Church councils tend to issue lists of regulations; or, in the jargon, “canons”. These have been collected since antiquity, in all sorts of forms. Once the era of printing arrived, inevitably the massive printed compilations followed, such as those of Surius, Mansi, and others.
Yesterday I learned of the work of Petrus Crabbe. He was not an Englishman, as might be supposed, but a Frenchman named Pierre Crabbé. He brought out the earliest major compilation of the councils known to me. This was his Concilia Omnia, tam generalia quam particularia, printed in two volumes in Cologne in 1538. The marvellous Franciscan Authors, 13-18th century site has this entry for this laborious man:
Petrus Crabbe (1470-1553)
OM & OFM. Belgian Friar from Malines (Mechelen) Studied theology in Louvain in and after 1489/90 (according to the old style matriculated on 28 February 1489, in the pedagogium De Valk), and joined the Observants before 1504. Lector and librarian in the Franciscan friary of Malines/Mechelen. Later also guardian, there and elsewhere, and confessor of the Poor Clares of Mechelen/Malines. Became an important editor of church council documents. After a search through almost 500 libraries, on which he embarked in and after 1532 at the request of the Popes Leo X and Clement VII, partly in collaboration with the clergyman Jan Heytmer from Zonhoven, the leader of the papal committee put together for this purpose, Crabbe published his Concilia Omnia, tam generalia quam particularia, in fact the first real scholarly edition of these church documents. It was widely used before the new collection of Mansi came out. Petrus Crabbe died in Mechelen/Malines in 1553 or 1554 at the age of 83. Crabbe apparently also worked on a bibliography of published works of classical writers, and he corresponded on this topic with the humanist Viglius ab Aytta. This was either never published and the manuscript version apparently has not survived.
Concilia Omnia tam Generalia quam Particularia ab Apostolorum Temporibus in Hunc usque Diem a SS. Patribus Celebrata et Quorum Acta Literis Mandata ex Vetustissimis Diversorum Regionum Bibliothecis Haberi Potuere, 2 Vols (Cologne: Petrus Quentel, 1538); revised in 3 vols (Cologne: Joannes Quentel, 1551) [including a provisional account of the early history and decisions of the Council of Trent]; revised in 4 vols, ed. Surius (Cologne, 1567). The author included biographies of the popes, the bulls and letters of whom he included. Crabbe’s collection of Councils and council decisions was avidly used by Catholics and Protestants alike. Several old editions of this work now accessible via the digital collections of the Bayerische Staatsbibliothek and via Google Books.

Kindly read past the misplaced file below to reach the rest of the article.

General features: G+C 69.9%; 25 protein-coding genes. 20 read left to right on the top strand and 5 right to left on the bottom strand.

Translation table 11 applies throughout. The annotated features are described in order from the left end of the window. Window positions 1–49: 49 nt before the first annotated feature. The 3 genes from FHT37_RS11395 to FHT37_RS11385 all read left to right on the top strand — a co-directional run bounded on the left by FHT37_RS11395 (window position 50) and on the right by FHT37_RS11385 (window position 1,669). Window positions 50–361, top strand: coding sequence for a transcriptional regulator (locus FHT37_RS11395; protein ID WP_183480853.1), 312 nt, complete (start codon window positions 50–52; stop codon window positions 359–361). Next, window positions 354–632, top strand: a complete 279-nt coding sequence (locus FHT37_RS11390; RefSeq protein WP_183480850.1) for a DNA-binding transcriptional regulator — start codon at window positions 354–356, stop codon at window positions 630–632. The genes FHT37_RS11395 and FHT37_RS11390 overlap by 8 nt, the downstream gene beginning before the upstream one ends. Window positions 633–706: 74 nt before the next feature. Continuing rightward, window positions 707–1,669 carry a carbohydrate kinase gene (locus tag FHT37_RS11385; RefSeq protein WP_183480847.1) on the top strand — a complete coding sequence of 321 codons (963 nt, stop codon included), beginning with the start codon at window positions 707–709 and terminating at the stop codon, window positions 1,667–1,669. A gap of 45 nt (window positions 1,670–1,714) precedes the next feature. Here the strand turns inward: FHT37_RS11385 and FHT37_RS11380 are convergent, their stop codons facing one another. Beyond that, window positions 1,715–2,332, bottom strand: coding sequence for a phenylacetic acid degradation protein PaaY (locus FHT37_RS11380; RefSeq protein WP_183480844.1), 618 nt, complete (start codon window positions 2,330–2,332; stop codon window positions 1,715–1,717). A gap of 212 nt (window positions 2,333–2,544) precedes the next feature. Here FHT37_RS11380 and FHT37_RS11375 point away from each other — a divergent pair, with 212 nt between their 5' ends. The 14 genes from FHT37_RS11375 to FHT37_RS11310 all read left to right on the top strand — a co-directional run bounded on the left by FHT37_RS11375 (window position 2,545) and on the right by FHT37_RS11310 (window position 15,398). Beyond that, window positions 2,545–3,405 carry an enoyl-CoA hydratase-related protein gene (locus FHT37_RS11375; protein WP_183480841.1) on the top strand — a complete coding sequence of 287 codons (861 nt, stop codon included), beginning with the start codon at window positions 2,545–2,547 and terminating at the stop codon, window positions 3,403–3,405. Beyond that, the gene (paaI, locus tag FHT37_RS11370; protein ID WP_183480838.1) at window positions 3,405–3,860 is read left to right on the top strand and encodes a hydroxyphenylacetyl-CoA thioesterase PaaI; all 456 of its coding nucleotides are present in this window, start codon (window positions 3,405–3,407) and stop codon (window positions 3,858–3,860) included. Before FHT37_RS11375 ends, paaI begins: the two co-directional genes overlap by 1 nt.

Epistola ad Fridericum Nauseam (12 August, 1536), included in: Epistolarum miscellanearum ad Fridericum Nauseam (…) libri X (Basel: Joannes Oporinus, 1550), f. Z2r .
Some scholars also ascribe to Petrus Crabbe the imprint/edition of a twelfth-century sermon on the immaculate conception of Mary, supposedly written by Peter Comestor. See: Pius ac eruditus sermo Petri Comestoris, olim prebyteri Trecensis, de immaculata Virginis Mariae Conceptione (Antwerp: Willem Vorsterman, 1536). The work was later included in Petrus de Alva y Astorga’s Radii solis (…) pro immaculatae conceptionis mysterio (1666).
Juan de San Antonio, Bibliotheca Universa Franciscana II, 444; C. Chaillot, `Les principales collections des conciles. Editions de Crabbe’, Revue du monde catholique 16 (>>), 241-347; Dom H. Quentin, J.D. Mansi et les grandes collections conciliaires (Paris, 1900); D. Franses, `Petrus Crabbe en zijn Conciliorum Collectio’, Collectanea Franciscana Neerlandica 2 (1931), 427-446; W. Schmitz, Het aandeel der minderbroeders, 100-101; B. De Troeyer, `Petrus Crabbe’, Franciscana 17 (1962), 105-110; B. De Troeyer, Bio-Bibliographica Franciscana Neerlandica saec. XVI, I: Pars biographica (Nieuwkoop: B. De Graaf, 1969), 137-138, 163ff.; H.J. Sieben, Die katholische Konzilsidee von der Reformation bis zur Aufklärung (Paderborn, 1988), 226ff.; LThK 3rd ed. II, 1336;
We can see at once that this is full of good things.
Copies of his 1538 edition can be found online here:
- Concilia Omnia, vol. 1, 1538 – https://books.google.com/
- Concilia Omnia, vol. 2, 1538 – https://books.google.com/
His 1551 edition is here:
- vol. 1. – https://books.google.com/books?id=P2tWAAAAcAAJ
- vol. 2. – https://books.google.com/books?id=_WxWAAAAcAAJ
- vol. 3. – https://books.google.com/books?id=vrFiAAAAcAAJ
The edition of 1567, which no longer bears his name, but that of Surius, is here:
- vol. 1. – https://books.google.com/books?id=xWEoHQGUDeUC
- vol. 2. – https://books.google.com/books?id=GN9KAAAAcAAJ
- vol. 3. – https://books.google.com/books?id=U99KAAAAcAAJ
- vol. 4. – https://books.google.com/books?id=HG5EAAAAcAAJ
How useful these editions still are is unknown to me. It would not be altogether surprising to find that there is material in here which later collections neglected.